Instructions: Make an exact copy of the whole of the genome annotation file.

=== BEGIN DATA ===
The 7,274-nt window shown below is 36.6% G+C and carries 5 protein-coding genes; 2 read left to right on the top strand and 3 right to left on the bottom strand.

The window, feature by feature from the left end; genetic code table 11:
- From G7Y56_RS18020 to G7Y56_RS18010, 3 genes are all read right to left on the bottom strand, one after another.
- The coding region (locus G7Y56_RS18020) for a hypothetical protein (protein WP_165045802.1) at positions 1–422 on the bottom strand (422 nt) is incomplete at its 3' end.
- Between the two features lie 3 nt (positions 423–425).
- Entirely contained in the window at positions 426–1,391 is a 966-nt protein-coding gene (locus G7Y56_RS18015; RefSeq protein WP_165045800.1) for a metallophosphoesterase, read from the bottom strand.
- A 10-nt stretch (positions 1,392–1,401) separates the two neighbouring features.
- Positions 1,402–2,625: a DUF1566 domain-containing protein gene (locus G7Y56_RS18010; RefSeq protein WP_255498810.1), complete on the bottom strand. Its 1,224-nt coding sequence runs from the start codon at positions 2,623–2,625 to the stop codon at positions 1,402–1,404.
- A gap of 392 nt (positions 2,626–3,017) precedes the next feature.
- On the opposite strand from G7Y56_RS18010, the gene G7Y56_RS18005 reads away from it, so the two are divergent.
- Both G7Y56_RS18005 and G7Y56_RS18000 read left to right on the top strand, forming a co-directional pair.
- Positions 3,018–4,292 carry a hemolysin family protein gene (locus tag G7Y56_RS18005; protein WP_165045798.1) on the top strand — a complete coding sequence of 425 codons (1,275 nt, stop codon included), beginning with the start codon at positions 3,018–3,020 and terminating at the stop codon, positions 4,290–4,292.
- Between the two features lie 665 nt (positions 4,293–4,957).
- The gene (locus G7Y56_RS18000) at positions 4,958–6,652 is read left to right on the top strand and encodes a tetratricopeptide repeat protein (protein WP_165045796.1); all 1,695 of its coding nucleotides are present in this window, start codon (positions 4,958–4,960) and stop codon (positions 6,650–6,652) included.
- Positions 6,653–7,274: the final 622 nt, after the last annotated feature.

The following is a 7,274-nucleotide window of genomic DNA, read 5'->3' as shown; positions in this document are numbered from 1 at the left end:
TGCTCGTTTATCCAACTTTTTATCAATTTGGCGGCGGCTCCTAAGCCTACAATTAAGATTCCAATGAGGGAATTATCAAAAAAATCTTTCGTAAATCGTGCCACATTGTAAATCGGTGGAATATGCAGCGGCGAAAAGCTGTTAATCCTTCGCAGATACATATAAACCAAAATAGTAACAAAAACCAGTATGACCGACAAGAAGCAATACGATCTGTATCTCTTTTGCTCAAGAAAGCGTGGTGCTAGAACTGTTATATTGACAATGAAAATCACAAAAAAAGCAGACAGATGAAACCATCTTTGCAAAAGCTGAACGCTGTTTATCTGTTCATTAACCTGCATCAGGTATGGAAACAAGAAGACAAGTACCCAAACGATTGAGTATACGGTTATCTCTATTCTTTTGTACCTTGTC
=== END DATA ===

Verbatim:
The 7,274-nt window shown below is 36.6% G+C and carries 5 protein-coding genes; 2 read left to right on the top strand and 3 right to left on the bottom strand.

The window, feature by feature from the left end; genetic code table 11:
- From G7Y56_RS18020 to G7Y56_RS18010, 3 genes are all read right to left on the bottom strand, one after another.
- The coding region (locus G7Y56_RS18020) for a hypothetical protein (protein WP_165045802.1) at positions 1–422 on the bottom strand (422 nt) is incomplete at its 3' end.
- Between the two features lie 3 nt (positions 423–425).
- Entirely contained in the window at positions 426–1,391 is a 966-nt protein-coding gene (locus G7Y56_RS18015; RefSeq protein WP_165045800.1) for a metallophosphoesterase, read from the bottom strand.
- A 10-nt stretch (positions 1,392–1,401) separates the two neighbouring features.
- Positions 1,402–2,625: a DUF1566 domain-containing protein gene (locus G7Y56_RS18010; RefSeq protein WP_255498810.1), complete on the bottom strand. Its 1,224-nt coding sequence runs from the start codon at positions 2,623–2,625 to the stop codon at positions 1,402–1,404.
- A gap of 392 nt (positions 2,626–3,017) precedes the next feature.
- On the opposite strand from G7Y56_RS18010, the gene G7Y56_RS18005 reads away from it, so the two are divergent.
- Both G7Y56_RS18005 and G7Y56_RS18000 read left to right on the top strand, forming a co-directional pair.
- Positions 3,018–4,292 carry a hemolysin family protein gene (locus tag G7Y56_RS18005; protein WP_165045798.1) on the top strand — a complete coding sequence of 425 codons (1,275 nt, stop codon included), beginning with the start codon at positions 3,018–3,020 and terminating at the stop codon, positions 4,290–4,292.
- Between the two features lie 665 nt (positions 4,293–4,957).
- The gene (locus G7Y56_RS18000) at positions 4,958–6,652 is read left to right on the top strand and encodes a tetratricopeptide repeat protein (protein WP_165045796.1); all 1,695 of its coding nucleotides are present in this window, start codon (positions 4,958–4,960) and stop codon (positions 6,650–6,652) included.
- Positions 6,653–7,274: the final 622 nt, after the last annotated feature.

The following is a 7,274-nucleotide window of genomic DNA, read 5'->3' as shown; positions in this document are numbered from 1 at the left end:
TGCTCGTTTATCCAACTTTTTATCAATTTGGCGGCGGCTCCTAAGCCTACAATTAAGATTCCAATGAGGGAATTATCAAAAAAATCTTTCGTAAATCGTGCCACATTGTAAATCGGTGGAATATGCAGCGGCGAAAAGCTGTTAATCCTTCGCAGATACATATAAACCAAAATAGTAACAAAAACCAGTATGACCGACAAGAAGCAATACGATCTGTATCTCTTTTGCTCAAGAAAGCGTGGTGCTAGAACTGTTATATTGACAATGAAAATCACAAAAAAAGCAGACAGATGAAACCATCTTTGCAAAAGCTGAACGCTGTTTATCTGTTCATTAACCTGCATCAGGTATGGAAACAAGAAGACAAGTACCCAAACGATTGAGTATACGGTTATCTCTATTCTTTTGTACCTTGTC